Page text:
ED100 Breakdown: Module 1

       Hey everyone! I’ve recently been reading through a self-paced, online course regarding everything that has to do with California’s education system, ED100. I highly recommend taking the time to go through the ten-module, easy to read course yourself; but if you can’t, my next few blogs will be a series of ED100 breakdowns that highlight key points from each of the ten modules. So without further ado, here’s the breakdown of Lesson 1: “Education is…”.

       As expected, California has countless students, schools, teachers, and not to mention a giant economy. One in every five students live in poverty and a tenth have special learning needs. One clear theme of ED100 is that for the education system to work for all students, it must work for each student, including the disadvantaged. Many of these underprivileged kids get left behind before they even get into high school because the proper resources aren’t available to them. In fact, CA students living in poverty score significantly lower than the state average.

       A very interesting point is brought up, that CA doesn’t have an “independent watchdog” for spotting flaws in the public school system. In fact, problem recognition and changes are mainly brought about from local overseers (parents, community members, etc.) in order to keep the education system accountable.

       So how does CA match up against other states? This may come as a surprise, but CA students’ averages are very low when compared to states with students leading in reading and math scores. Year after year CA scores below the average on national tests administered to students in grade school. Some argue that the students will simply “catch up” by the time they enter high school, but research shows that if you can’t perform at a 3rd grade reading level by 3rd grade, you’re at a serious risk of not even graduating high school. Others argue that the low scores are due to students living in poverty or with special learning needs. However, even if demographics were the main culprit, would that make the situation any less important to amend?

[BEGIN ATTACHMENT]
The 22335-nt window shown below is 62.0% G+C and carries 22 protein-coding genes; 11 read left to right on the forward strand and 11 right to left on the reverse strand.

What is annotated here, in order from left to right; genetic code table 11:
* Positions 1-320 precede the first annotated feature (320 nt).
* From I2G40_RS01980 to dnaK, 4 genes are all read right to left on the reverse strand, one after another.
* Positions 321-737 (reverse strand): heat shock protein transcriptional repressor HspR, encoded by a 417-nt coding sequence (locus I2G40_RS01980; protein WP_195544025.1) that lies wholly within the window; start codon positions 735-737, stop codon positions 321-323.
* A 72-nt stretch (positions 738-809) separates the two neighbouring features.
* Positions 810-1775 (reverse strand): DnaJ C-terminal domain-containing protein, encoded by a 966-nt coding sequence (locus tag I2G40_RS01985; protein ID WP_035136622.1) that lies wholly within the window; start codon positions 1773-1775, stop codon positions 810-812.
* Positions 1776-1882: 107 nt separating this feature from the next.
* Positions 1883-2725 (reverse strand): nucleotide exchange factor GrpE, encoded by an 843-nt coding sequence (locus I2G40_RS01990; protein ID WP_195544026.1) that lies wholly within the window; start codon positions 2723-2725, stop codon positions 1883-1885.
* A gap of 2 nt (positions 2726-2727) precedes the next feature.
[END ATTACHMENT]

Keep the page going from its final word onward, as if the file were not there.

On a national scale, American students score about average on reading and below average for math. Some important key facts can be learned from the countries that consistently score in the top 25 percent (mostly in Asia). These include:

  1. Having a clear strategy to improve performance and equity

  2. Rigorous and consistent standards across all classrooms

  3. High quality teachers and school leaders

  4. Distribute funding to schools that need it most

In addition to the higher test scores, these countries are educating way more students than we are despite us having a few “prestigious” universities.

       So what about the costs of education failure? When a black male graduates rather than drops out of high school the taxpayer saves $350,000 according to a study by RAND. If the disconnected youth (ages 16-24), those neither in school or working, could be “reconnected” to society, then America’s economy would expand on the order of $5 trillion in taxes paid and costs avoided. This is supported by the study that estimated a $7 return for every $1 invested in early education. In addition, the cost of a year in prison to the taxpayer is seven times that of providing them an education.

       The last main point that I want to bring up is this sort of paradox that many parents and teachers inadvertently yield themselves to. Most parents believe the public school system is flawed, but they also believe the school there child goes to is just fine. A new survey showed that these expectation go unmet; across all racial groups the percentage of parents saying it is crucial for their child to get a college degree is significantly higher than the percentage of children actually getting the degree. What this basically boils down to is optimism bias, which is the tendency for people to believe they are at less of a risk than others. Clearly this is a roadblock to refurbishing the CA education system.

       Thanks for reading this far. I know a lot of this can seem to be on too large of a scale for us to even make a difference, but I believe that simply knowing the facts is the best way to start. Be sure to check back here for more ED100 breakdowns and information on what our team has been up to!